Note: Sample below may appear distorted but all corresponding word document files contain proper formattingExcerpt from Research Paper:
information systems risk, threats and related methods of risk mitigation. Specifically, we will examine systems based upon artificial intelligence (AI), including those for managing component content as well as document management. We will also consider newer systems designed to provide protection in emerging technology areas such as the internet, mobile communications and social networks, each of which presents unique challenges and threats requiring novel responses and methods of intervention.
In the Enterprise Information Management Institute (EIMI) model, managing information security involves the safeguarding of several key aspects of information assets against risk, namely confidentiality, privacy, and competitive advantage (EIMI, 2007). Information assets commonly occur in the form of documents, messages, images, maps, multimedia binaries, or other formats.
The Committee on National Security Systems (CNSS) identifies the concept of Information Assurance (IA) Risk Management, along with a holistic view and framework for national security inclusive of methods, processes and tools. The CNSS bases its policy and authority upon National Security Directive 42, and provides the decision making basis for governmental information managers to assess, prioritize, and respond to IA risks on a continuous basis, as well as to evaluate and recommend risk mitigation strategies. CNSS (2009) defines Risk Assessment in the following way:
"…the process of determining the extent to which an entity is threatened; that is, determining the likelihood of potential adverse circumstances or events and the resulting harm to or impact on organizational operations (including mission, functions, image, and reputation), organizational assets, individuals, other organizations, and the Nation."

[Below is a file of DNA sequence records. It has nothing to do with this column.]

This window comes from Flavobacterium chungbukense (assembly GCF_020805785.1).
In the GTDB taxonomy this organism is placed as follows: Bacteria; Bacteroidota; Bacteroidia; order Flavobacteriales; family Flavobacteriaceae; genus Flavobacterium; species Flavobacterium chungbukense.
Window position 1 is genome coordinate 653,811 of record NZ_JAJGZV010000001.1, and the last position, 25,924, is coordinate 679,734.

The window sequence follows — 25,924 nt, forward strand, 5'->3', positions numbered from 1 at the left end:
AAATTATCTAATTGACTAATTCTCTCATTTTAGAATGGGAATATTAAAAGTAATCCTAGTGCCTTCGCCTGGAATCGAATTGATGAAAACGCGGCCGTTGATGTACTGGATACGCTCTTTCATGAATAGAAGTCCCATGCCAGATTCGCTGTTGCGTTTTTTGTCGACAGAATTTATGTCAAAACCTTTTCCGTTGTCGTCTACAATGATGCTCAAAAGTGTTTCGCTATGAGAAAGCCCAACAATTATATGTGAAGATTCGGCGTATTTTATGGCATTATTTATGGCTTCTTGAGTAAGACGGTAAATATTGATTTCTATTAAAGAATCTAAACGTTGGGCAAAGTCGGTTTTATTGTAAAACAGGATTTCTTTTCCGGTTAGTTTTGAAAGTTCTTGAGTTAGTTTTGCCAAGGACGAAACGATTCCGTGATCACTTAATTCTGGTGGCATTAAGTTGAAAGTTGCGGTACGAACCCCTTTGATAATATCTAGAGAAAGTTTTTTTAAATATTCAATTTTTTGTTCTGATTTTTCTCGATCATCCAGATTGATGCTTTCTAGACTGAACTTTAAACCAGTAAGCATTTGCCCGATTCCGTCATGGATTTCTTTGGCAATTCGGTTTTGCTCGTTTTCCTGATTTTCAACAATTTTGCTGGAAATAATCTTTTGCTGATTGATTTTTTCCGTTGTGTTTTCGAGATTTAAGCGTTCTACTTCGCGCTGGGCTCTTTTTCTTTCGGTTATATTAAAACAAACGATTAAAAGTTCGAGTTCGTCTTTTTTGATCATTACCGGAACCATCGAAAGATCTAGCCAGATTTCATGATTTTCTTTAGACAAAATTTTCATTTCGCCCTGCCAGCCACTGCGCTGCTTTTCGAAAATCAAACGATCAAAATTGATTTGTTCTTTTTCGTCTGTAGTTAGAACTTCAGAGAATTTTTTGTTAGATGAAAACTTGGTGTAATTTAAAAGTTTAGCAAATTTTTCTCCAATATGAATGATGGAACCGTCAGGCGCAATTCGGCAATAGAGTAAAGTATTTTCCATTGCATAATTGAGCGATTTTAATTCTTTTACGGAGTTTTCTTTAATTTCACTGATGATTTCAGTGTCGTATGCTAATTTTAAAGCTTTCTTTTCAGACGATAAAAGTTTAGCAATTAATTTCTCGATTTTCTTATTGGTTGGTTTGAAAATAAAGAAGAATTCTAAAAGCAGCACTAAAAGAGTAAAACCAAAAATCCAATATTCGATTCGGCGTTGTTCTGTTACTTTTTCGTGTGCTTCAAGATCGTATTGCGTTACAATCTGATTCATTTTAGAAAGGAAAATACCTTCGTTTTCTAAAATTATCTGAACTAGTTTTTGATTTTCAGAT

Leenen et al. (2011) outline the parameters for an ontology-based knowledge system in the context of Information Operations (IO), which refers to the discipline of utlizing information to either gain advantage over an opponent, or to defend one's own interests and information assets. An ontology can be defined as a formalized set of concepts within a domain and the interrelationships within the set, created for the purpose of defining and discussing the domain and its properties. A logic-based ontology is of particular relevance to operations requiring intelligent retrieval of information, with the capacity to reduce ambiguity in handling the complex subtleties and nuances of expression in natural language, and the capability to improve the yield of meaningful information from a retrieval operation. Ontologies are to be regarded as an emerging science and art with certified and off-the-shelf methodologies yet to be developed, while the practice matures with ongoing research and experience. However, businesses and governments alike have begun to embrace IO, recognizing the strategic value of information as being simultaneously defensive and offensive to corporate competitiveness as well as to national security and the effective administration of government. The common thread is that business and government are both competitive environments, within which institutions must protect their strategies and sensitive information assets from competitors, while gathering intelligence regarding their competitors' own objectives and methods. Concepts such as competitive intelligence, competitive deception and psychological operations are integral to the effective management of IO in all its forms.
Federal and local governments identify and monitor several areas of internet and computer-based crime, or "cybercrime." Internet-based fraud may involve financial transactions with credit cards or electronic money transmissions, fraudulent Web sites, illicit-content businesses, illegal online activities such as trading or gambling, identity theft, secure network hacking and intrusion, creation and spreading of viruses and other malware, and cyber-based piracy and terrorism. Criminal investigators use pattern visualization based on neural net-based artificial intelligence techinques such as clustering and analysis of social networks to both extract and predict criminal entities and associated networks (Chen et. al, 2004).